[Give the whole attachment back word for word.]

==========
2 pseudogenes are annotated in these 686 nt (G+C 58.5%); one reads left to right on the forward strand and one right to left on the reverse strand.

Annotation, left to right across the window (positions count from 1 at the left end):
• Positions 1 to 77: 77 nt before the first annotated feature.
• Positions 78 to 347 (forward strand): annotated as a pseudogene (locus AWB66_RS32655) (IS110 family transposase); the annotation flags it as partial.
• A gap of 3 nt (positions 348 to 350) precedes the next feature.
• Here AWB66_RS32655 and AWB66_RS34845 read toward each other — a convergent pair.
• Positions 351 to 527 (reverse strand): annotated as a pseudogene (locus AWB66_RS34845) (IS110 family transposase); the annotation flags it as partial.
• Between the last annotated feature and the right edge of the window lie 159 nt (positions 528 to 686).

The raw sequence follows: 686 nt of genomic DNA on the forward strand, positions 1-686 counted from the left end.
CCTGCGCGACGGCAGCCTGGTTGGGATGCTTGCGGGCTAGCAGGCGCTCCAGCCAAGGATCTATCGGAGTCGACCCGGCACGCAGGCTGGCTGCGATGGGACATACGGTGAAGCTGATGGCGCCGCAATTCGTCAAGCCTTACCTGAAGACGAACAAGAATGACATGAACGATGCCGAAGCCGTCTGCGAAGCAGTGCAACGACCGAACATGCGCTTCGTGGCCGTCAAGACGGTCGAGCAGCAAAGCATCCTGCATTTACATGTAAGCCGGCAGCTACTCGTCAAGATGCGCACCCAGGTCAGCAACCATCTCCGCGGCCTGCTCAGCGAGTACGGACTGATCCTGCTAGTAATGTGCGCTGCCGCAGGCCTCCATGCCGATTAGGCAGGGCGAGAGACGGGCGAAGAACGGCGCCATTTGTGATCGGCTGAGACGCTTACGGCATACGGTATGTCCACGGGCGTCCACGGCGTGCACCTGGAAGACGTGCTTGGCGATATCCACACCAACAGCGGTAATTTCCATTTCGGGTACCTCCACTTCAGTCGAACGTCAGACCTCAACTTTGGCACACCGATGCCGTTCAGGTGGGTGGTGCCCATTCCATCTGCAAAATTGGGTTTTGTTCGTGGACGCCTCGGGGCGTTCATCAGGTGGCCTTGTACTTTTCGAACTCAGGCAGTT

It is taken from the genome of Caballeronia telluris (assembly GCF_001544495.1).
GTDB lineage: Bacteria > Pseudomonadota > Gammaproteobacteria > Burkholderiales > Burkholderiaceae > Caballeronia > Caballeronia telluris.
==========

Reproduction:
2 pseudogenes are annotated in these 686 nt (G+C 58.5%); one reads left to right on the forward strand and one right to left on the reverse strand.

Annotation, left to right across the window (positions count from 1 at the left end):
• Positions 1 to 77: 77 nt before the first annotated feature.
• Positions 78 to 347 (forward strand): annotated as a pseudogene (locus AWB66_RS32655) (IS110 family transposase); the annotation flags it as partial.
• A gap of 3 nt (positions 348 to 350) precedes the next feature.
• Here AWB66_RS32655 and AWB66_RS34845 read toward each other — a convergent pair.
• Positions 351 to 527 (reverse strand): annotated as a pseudogene (locus AWB66_RS34845) (IS110 family transposase); the annotation flags it as partial.
• Between the last annotated feature and the right edge of the window lie 159 nt (positions 528 to 686).

The raw sequence follows: 686 nt of genomic DNA on the forward strand, positions 1-686 counted from the left end.
CCTGCGCGACGGCAGCCTGGTTGGGATGCTTGCGGGCTAGCAGGCGCTCCAGCCAAGGATCTATCGGAGTCGACCCGGCACGCAGGCTGGCTGCGATGGGACATACGGTGAAGCTGATGGCGCCGCAATTCGTCAAGCCTTACCTGAAGACGAACAAGAATGACATGAACGATGCCGAAGCCGTCTGCGAAGCAGTGCAACGACCGAACATGCGCTTCGTGGCCGTCAAGACGGTCGAGCAGCAAAGCATCCTGCATTTACATGTAAGCCGGCAGCTACTCGTCAAGATGCGCACCCAGGTCAGCAACCATCTCCGCGGCCTGCTCAGCGAGTACGGACTGATCCTGCTAGTAATGTGCGCTGCCGCAGGCCTCCATGCCGATTAGGCAGGGCGAGAGACGGGCGAAGAACGGCGCCATTTGTGATCGGCTGAGACGCTTACGGCATACGGTATGTCCACGGGCGTCCACGGCGTGCACCTGGAAGACGTGCTTGGCGATATCCACACCAACAGCGGTAATTTCCATTTCGGGTACCTCCACTTCAGTCGAACGTCAGACCTCAACTTTGGCACACCGATGCCGTTCAGGTGGGTGGTGCCCATTCCATCTGCAAAATTGGGTTTTGTTCGTGGACGCCTCGGGGCGTTCATCAGGTGGCCTTGTACTTTTCGAACTCAGGCAGTT

It is taken from the genome of Caballeronia telluris (assembly GCF_001544495.1).
GTDB lineage: Bacteria > Pseudomonadota > Gammaproteobacteria > Burkholderiales > Burkholderiaceae > Caballeronia > Caballeronia telluris.